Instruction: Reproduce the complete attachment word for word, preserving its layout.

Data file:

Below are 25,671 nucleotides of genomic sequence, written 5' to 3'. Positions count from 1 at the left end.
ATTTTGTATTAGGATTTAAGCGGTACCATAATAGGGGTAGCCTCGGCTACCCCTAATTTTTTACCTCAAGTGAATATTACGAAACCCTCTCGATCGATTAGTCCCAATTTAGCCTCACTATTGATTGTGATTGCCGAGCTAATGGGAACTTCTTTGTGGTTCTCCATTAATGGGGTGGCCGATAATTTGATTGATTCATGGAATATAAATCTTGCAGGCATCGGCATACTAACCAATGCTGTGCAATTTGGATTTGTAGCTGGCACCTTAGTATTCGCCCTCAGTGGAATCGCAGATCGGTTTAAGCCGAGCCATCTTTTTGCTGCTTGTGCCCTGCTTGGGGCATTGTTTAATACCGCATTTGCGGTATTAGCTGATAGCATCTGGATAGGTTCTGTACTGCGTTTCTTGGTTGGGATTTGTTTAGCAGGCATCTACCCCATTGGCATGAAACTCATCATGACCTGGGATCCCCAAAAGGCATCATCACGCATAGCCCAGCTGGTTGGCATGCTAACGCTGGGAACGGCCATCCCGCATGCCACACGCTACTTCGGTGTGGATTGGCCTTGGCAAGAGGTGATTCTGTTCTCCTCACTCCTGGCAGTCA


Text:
Below are 25,671 nucleotides of genomic sequence, written 5' to 3'. Positions count from 1 at the left end.
ATTTTGTATTAGGATTTAAGCGGTACCATAATAGGGGTAGCCTCGGCTACCCCTAATTTTTTACCTCAAGTGAATATTACGAAACCCTCTCGATCGATTAGTCCCAATTTAGCCTCACTATTGATTGTGATTGCCGAGCTAATGGGAACTTCTTTGTGGTTCTCCATTAATGGGGTGGCCGATAATTTGATTGATTCATGGAATATAAATCTTGCAGGCATCGGCATACTAACCAATGCTGTGCAATTTGGATTTGTAGCTGGCACCTTAGTATTCGCCCTCAGTGGAATCGCAGATCGGTTTAAGCCGAGCCATCTTTTTGCTGCTTGTGCCCTGCTTGGGGCATTGTTTAATACCGCATTTGCGGTATTAGCTGATAGCATCTGGATAGGTTCTGTACTGCGTTTCTTGGTTGGGATTTGTTTAGCAGGCATCTACCCCATTGGCATGAAACTCATCATGACCTGGGATCCCCAAAAGGCATCATCACGCATAGCCCAGCTGGTTGGCATGCTAACGCTGGGAACGGCCATCCCGCATGCCACACGCTACTTCGGTGTGGATTGGCCTTGGCAAGAGGTGATTCTGTTCTCCTCACTCCTGGCAGTCA